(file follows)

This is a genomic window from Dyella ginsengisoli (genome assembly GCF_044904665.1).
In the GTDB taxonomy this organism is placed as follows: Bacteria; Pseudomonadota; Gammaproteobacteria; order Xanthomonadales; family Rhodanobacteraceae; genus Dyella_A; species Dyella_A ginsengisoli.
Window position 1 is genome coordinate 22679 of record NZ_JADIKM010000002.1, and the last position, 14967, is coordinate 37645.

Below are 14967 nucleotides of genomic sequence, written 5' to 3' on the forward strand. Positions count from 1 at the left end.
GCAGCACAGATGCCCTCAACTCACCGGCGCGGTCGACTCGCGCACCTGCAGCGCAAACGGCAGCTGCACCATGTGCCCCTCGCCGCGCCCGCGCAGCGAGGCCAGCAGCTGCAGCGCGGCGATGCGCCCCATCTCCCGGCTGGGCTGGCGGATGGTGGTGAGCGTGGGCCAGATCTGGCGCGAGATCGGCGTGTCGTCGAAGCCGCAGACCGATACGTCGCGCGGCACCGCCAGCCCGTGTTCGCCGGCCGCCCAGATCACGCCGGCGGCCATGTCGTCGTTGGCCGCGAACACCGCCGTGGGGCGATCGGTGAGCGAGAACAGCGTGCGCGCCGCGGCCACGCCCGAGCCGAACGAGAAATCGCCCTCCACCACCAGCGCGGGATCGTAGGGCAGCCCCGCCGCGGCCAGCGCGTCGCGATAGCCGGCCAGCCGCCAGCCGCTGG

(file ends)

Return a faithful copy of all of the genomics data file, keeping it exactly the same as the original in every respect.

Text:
This is a genomic window from Dyella ginsengisoli (genome assembly GCF_044904665.1).
In the GTDB taxonomy this organism is placed as follows: Bacteria; Pseudomonadota; Gammaproteobacteria; order Xanthomonadales; family Rhodanobacteraceae; genus Dyella_A; species Dyella_A ginsengisoli.
Window position 1 is genome coordinate 22679 of record NZ_JADIKM010000002.1, and the last position, 14967, is coordinate 37645.

Below are 14967 nucleotides of genomic sequence, written 5' to 3' on the forward strand. Positions count from 1 at the left end.
GCAGCACAGATGCCCTCAACTCACCGGCGCGGTCGACTCGCGCACCTGCAGCGCAAACGGCAGCTGCACCATGTGCCCCTCGCCGCGCCCGCGCAGCGAGGCCAGCAGCTGCAGCGCGGCGATGCGCCCCATCTCCCGGCTGGGCTGGCGGATGGTGGTGAGCGTGGGCCAGATCTGGCGCGAGATCGGCGTGTCGTCGAAGCCGCAGACCGATACGTCGCGCGGCACCGCCAGCCCGTGTTCGCCGGCCGCCCAGATCACGCCGGCGGCCATGTCGTCGTTGGCCGCGAACACCGCCGTGGGGCGATCGGTGAGCGAGAACAGCGTGCGCGCCGCGGCCACGCCCGAGCCGAACGAGAAATCGCCCTCCACCACCAGCGCGGGATCGTAGGGCAGCCCCGCCGCGGCCAGCGCGTCGCGATAGCCGGCCAGCCGCCAGCCGCTGG